Jesus taught that you cannot serve God and wealth, and admonished his disciples to seek first God's kingdom and its justice (Matt. 6:24-34).
Kevin Drum's latest piece in Mother Jones looks at the decline of the labor movement and the consequent realignment of the Democratic Party with corporate business interests. The result has been economic policies that increasingly concentrate wealth and income in the hands of the richest 1% of the U.S. population, who now control nearly 35% of America's net worth. So much for the United States being a "Christian nation."
Writes Drum: The bottom 80% of Americans now lose a collective $743 billion a year thanks to slow wage growth. The top 1 percent gains $673 billion. See a pattern? We are living through a new Gilded Age, with few institutional centers of power to counterbalance the self-interest of economic elites.
This is terrible for democracy because only the interests of a tiny segment of the citizenry are represented in the political process. In fact, we now essentially have rich people representing rich people in Congress. The median net worth of American families is $120K, while the median net worth of members of Congress is $912K. Nearly 50% of Congressfolk are millionaires, while the typical American's chance of being a millionaire is 1 in 22.
For progressives this increasing inequality is a matter of justice that is ultimately bad for the economy as well. Even genuine conservatives should recognize that this is a recipe for social disorder - witness the revolutions across North Africa and the Middle East, with autocrats bribing their citizens with billions of dollars in order to stay in power. Our plutocrats aren't even willing to do that.
In the long-run, of course, bread and circuses will not placate people's hunger for a more equitable distribution of wealth and income based on real political participation and economic opportunity. It isn't just about money. It's about freedom and dignity. It's about seeking first God's kingdom and its justice.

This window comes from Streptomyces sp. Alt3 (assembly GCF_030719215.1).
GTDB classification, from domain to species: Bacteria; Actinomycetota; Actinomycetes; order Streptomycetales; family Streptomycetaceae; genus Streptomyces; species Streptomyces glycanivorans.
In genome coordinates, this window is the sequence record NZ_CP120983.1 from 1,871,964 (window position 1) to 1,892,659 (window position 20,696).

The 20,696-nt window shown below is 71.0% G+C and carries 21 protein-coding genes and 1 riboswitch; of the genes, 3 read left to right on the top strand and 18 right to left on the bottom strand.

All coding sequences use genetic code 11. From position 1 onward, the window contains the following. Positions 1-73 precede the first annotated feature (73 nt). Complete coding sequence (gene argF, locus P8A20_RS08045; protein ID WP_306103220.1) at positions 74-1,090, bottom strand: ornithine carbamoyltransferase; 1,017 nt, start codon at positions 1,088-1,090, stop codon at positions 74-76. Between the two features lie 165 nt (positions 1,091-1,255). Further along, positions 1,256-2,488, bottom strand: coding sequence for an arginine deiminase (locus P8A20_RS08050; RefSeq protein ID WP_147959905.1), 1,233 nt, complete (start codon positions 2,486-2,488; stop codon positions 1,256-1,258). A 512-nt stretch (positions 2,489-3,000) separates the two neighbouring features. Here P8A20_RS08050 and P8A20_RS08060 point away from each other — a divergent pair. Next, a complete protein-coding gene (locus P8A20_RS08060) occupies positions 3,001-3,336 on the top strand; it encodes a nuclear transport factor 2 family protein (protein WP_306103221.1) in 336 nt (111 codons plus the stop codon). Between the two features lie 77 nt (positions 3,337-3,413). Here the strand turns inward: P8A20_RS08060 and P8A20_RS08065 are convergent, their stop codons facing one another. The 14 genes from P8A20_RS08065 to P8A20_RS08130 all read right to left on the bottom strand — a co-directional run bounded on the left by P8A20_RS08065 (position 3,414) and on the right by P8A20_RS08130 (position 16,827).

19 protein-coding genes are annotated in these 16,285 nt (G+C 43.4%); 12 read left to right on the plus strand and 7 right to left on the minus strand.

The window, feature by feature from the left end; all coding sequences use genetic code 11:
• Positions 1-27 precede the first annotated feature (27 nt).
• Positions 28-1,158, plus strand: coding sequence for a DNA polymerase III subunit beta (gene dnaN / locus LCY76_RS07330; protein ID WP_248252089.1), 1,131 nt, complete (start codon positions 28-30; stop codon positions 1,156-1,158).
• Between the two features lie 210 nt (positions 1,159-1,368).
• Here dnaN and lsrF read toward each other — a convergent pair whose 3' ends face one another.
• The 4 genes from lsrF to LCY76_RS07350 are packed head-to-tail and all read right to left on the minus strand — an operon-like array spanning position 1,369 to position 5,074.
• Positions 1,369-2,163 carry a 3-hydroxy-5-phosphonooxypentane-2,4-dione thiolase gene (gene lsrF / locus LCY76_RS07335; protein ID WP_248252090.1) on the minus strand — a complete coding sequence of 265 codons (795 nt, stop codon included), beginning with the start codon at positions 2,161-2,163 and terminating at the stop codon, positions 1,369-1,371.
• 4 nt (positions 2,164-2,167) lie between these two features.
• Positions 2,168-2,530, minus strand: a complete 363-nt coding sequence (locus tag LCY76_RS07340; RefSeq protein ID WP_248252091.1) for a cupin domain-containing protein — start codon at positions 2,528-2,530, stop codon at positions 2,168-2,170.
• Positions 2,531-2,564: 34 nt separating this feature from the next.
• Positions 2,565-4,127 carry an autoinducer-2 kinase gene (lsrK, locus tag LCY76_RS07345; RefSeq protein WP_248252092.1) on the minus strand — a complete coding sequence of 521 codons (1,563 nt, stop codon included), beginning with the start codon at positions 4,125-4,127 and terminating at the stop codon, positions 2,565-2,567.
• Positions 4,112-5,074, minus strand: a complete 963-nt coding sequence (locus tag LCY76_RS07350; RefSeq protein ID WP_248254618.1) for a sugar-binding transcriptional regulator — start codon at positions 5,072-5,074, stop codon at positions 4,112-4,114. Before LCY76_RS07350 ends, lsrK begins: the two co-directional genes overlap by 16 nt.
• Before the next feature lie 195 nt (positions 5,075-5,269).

Drum concludes: The heart and soul of liberalism is economic egalitarianism. Without it, Wall Street will continue to extract ever vaster sums from the American economy, the middle class will continue to stagnate, and the left will continue to lack the powerful political and cultural energy necessary for a sustained period of liberal reform. For this to change, America needs a countervailing power as big, crude, and uncompromising as organized labor used to be. But what?
That is the question. Christians, however, should be as invested as anyone in becoming the answer. Remember the earliest churches?
All who believed were together and had all things in common. They would sell their possessions and goods and distribute the proceeds to all, as any had need. Day by day, as they spent much time together in the temple, they broke bread at home and ate their food with glad and generous hearts, praising God and having the goodwill of all the people. (Acts 2:44-47)
Sounds like economic egalitarianism to me.